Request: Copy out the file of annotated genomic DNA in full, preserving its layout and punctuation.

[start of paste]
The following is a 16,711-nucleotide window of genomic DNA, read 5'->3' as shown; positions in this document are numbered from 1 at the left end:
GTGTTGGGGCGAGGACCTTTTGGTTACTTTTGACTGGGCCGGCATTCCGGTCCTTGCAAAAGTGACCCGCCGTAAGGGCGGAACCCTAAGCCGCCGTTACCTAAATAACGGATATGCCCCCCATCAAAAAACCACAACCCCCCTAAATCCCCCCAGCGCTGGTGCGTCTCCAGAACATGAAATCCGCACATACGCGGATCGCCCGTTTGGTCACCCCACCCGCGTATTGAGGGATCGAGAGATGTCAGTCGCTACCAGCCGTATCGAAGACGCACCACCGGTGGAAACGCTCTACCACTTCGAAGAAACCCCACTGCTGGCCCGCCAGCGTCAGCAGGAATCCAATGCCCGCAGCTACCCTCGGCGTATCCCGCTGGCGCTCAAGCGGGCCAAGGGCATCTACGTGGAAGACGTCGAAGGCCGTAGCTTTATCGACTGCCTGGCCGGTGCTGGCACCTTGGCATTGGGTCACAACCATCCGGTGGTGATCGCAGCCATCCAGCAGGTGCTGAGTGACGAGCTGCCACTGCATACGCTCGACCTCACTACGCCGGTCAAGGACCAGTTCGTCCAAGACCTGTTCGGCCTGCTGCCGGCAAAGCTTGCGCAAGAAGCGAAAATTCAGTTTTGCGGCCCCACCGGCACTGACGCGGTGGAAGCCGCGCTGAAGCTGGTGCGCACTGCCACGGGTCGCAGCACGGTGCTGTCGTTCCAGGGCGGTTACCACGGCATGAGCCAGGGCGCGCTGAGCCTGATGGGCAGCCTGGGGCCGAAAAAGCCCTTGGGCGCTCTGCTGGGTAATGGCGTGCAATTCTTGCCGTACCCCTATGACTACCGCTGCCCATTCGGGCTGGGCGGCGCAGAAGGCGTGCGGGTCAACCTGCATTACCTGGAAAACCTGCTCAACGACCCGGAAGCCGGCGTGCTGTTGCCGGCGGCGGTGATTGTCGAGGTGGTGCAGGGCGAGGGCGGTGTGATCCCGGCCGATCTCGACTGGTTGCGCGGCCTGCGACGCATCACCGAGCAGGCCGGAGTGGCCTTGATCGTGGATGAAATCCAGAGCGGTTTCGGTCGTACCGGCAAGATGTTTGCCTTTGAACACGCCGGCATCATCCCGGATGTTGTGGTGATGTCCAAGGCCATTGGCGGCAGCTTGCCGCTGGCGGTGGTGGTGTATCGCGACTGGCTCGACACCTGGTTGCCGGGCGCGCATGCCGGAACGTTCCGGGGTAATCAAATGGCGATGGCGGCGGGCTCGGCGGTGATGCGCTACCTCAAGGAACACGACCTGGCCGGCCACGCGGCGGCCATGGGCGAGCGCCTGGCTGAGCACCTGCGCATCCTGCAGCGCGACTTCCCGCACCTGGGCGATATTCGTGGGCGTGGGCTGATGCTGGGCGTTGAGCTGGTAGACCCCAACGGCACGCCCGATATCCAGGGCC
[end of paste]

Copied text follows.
The following is a 16,711-nucleotide window of genomic DNA, read 5'->3' as shown; positions in this document are numbered from 1 at the left end:
GTGTTGGGGCGAGGACCTTTTGGTTACTTTTGACTGGGCCGGCATTCCGGTCCTTGCAAAAGTGACCCGCCGTAAGGGCGGAACCCTAAGCCGCCGTTACCTAAATAACGGATATGCCCCCCATCAAAAAACCACAACCCCCCTAAATCCCCCCAGCGCTGGTGCGTCTCCAGAACATGAAATCCGCACATACGCGGATCGCCCGTTTGGTCACCCCACCCGCGTATTGAGGGATCGAGAGATGTCAGTCGCTACCAGCCGTATCGAAGACGCACCACCGGTGGAAACGCTCTACCACTTCGAAGAAACCCCACTGCTGGCCCGCCAGCGTCAGCAGGAATCCAATGCCCGCAGCTACCCTCGGCGTATCCCGCTGGCGCTCAAGCGGGCCAAGGGCATCTACGTGGAAGACGTCGAAGGCCGTAGCTTTATCGACTGCCTGGCCGGTGCTGGCACCTTGGCATTGGGTCACAACCATCCGGTGGTGATCGCAGCCATCCAGCAGGTGCTGAGTGACGAGCTGCCACTGCATACGCTCGACCTCACTACGCCGGTCAAGGACCAGTTCGTCCAAGACCTGTTCGGCCTGCTGCCGGCAAAGCTTGCGCAAGAAGCGAAAATTCAGTTTTGCGGCCCCACCGGCACTGACGCGGTGGAAGCCGCGCTGAAGCTGGTGCGCACTGCCACGGGTCGCAGCACGGTGCTGTCGTTCCAGGGCGGTTACCACGGCATGAGCCAGGGCGCGCTGAGCCTGATGGGCAGCCTGGGGCCGAAAAAGCCCTTGGGCGCTCTGCTGGGTAATGGCGTGCAATTCTTGCCGTACCCCTATGACTACCGCTGCCCATTCGGGCTGGGCGGCGCAGAAGGCGTGCGGGTCAACCTGCATTACCTGGAAAACCTGCTCAACGACCCGGAAGCCGGCGTGCTGTTGCCGGCGGCGGTGATTGTCGAGGTGGTGCAGGGCGAGGGCGGTGTGATCCCGGCCGATCTCGACTGGTTGCGCGGCCTGCGACGCATCACCGAGCAGGCCGGAGTGGCCTTGATCGTGGATGAAATCCAGAGCGGTTTCGGTCGTACCGGCAAGATGTTTGCCTTTGAACACGCCGGCATCATCCCGGATGTTGTGGTGATGTCCAAGGCCATTGGCGGCAGCTTGCCGCTGGCGGTGGTGGTGTATCGCGACTGGCTCGACACCTGGTTGCCGGGCGCGCATGCCGGAACGTTCCGGGGTAATCAAATGGCGATGGCGGCGGGCTCGGCGGTGATGCGCTACCTCAAGGAACACGACCTGGCCGGCCACGCGGCGGCCATGGGCGAGCGCCTGGCTGAGCACCTGCGCATCCTGCAGCGCGACTTCCCGCACCTGGGCGATATTCGTGGGCGTGGGCTGATGCTGGGCGTTGAGCTGGTAGACCCCAACGGCACGCCCGATATCCAGGGCC